"I can stand here today as a result of a legacy here over 50 years ago," Hungwe said in reference to Martin Luther King's work in the Civil Rights Movement. "He refused to accept that the situation around him could not change."

More events, sponsored by MTU's Black Student Association and Educational Opportunity department, are planned in honor of Martin Luther King, Jr., this week. See our previous article for the schedule.

*Editor's Note: The author of this article, editor of Keweenaw Now, formerly Michele Anderson, recently changed her name to Michele Bourdieu, through marriage to Gustavo Bourdieu, also of Hancock.

Sunday, January 20, 2008

MTU to honor Martin Luther King, Jr., Jan. 21-26

HOUGHTON -- Michigan Technological University is holding a series of events Jan. 21-26, in recognition of Martin Luther King's birthday, observed Monday, Jan. 21. The MLK events are sponsored by the Black Student Association and Educational Opportunity.

Classes are not held on Monday in recognition of Martin Luther King Day. At noon, senior Vincent Iduma will deliver King's "I Have a Dream" speech outside the Memorial Union. A candle-lighting ceremony will be held, followed by a walk to the Rozsa Center. The public is welcome to attend. In the Horner Lobby, two undergraduates will discuss their personal experiences at Michigan Tech and their hopes for the future. Lisa Grayson will present "Past to Present," and Tendi Hungwe will give the talk "Present to Future."

At 6 p.m. Tuesday, Jan. 22, in Fisher 329, Assistant Professor Matthew Seigel (Humanities) will give a talk, "Mixing Blood: On a Diverse Lit, Obiter Dicta," Latin for "things which are said in passing." He will discuss the landscape of American literature post-King and the relationship between the civil rights movements of the 1950s, '60s and '70s and American literature.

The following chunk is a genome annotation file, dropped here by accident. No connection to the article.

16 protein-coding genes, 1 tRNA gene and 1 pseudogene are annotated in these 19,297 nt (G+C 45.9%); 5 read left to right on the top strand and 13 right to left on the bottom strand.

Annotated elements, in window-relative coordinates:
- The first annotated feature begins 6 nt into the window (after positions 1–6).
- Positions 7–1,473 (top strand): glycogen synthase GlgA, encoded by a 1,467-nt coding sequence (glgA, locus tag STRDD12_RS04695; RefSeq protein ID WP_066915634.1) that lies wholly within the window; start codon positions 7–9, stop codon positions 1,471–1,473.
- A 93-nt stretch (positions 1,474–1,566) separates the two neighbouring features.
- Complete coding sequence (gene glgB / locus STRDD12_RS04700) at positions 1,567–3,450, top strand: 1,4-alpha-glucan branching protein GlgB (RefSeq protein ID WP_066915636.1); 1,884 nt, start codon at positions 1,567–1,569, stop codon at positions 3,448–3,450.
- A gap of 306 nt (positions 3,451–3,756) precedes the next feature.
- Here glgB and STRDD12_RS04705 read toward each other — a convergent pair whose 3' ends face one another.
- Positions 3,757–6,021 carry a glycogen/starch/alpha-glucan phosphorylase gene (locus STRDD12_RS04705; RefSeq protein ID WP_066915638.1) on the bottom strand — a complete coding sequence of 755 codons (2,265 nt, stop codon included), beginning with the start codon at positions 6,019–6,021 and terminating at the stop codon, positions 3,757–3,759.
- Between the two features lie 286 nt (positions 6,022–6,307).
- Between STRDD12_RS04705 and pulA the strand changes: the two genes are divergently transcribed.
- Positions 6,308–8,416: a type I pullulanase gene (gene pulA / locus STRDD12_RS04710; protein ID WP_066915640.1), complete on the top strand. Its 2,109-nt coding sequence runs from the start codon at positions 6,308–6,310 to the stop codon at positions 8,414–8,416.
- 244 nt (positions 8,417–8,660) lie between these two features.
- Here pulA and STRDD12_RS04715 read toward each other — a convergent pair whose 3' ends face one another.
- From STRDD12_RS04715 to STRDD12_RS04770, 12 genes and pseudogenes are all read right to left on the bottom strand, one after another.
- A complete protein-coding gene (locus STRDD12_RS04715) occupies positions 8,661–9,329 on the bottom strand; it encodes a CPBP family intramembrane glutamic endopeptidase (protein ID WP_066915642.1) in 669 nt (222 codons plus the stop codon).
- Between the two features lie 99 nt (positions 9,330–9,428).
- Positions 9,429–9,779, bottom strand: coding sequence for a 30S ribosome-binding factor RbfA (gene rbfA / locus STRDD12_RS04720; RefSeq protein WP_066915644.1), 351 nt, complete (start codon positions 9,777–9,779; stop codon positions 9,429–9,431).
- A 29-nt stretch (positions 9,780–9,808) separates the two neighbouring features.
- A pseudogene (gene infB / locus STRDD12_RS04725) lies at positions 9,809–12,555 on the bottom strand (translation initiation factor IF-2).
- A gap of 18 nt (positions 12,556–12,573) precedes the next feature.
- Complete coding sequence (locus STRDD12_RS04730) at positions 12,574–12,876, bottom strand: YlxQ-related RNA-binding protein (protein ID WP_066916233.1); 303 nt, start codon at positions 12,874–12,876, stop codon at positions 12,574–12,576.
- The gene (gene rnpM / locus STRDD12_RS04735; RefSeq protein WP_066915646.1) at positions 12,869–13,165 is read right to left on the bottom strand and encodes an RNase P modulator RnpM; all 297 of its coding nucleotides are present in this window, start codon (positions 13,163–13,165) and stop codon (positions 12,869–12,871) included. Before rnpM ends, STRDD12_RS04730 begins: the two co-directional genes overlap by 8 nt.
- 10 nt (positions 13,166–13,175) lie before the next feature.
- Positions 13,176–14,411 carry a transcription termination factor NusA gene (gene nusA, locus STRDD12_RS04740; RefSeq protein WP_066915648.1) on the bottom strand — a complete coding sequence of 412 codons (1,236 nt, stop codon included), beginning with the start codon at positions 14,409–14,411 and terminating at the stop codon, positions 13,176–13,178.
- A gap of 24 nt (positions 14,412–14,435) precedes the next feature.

On Wednesday at 6 p.m., in Fisher 139, Keweenaw Pride will host "Eye of the Storm," based on the “Blue Eyes, Brown Eyes” exercise devised for a third-grade, all-white class in response to King's assassination in 1968. The exercise labels its participants as inferior or superior based on eye color, exposing them to the experiences of being a minority.

The Black Student Association will host a free movie and discussion at 6 p.m. on Thursday in Fisher 329. The title will be announced later.

MLK Week observances are capped by the Martin Luther King Jr. Banquet, set for 6 p.m. Saturday, Jan. 26. State Rep. George Cushingberry (D-Detroit) will be the keynote speaker; he will be introduced by State Rep. Mike Lahti (D-Hancock).

In addition to serving in the State House of Representatives from 1974 to 1982, Cushingberry chairs the House Appropriations Committee. He also served on the Wayne County Board of Commissioners for 16 years, practices law, and is an assistant pastor of New Starlight Baptist Church.

The MLK Gospel Choir will give a performance dedicated to Inetta Harris, who died Jan. 14, 2008. Harris, a former faculty member in the Fine Arts Department, directed the University's Echoes from Heaven Gospel Choir from 1994 to 2003.

Tickets for the banquet are $10 for students, $15 for everyone else, and are available from Educational Opportunity (at 487- 2920) and from the student concessions desk on the ground floor of the Memorial Union.

For more information, call Educational Opportunity at 906-487-2920.

Editor's Note: View a short video clip of Martin Luther King's "I Have a Dream" speech on U Tube.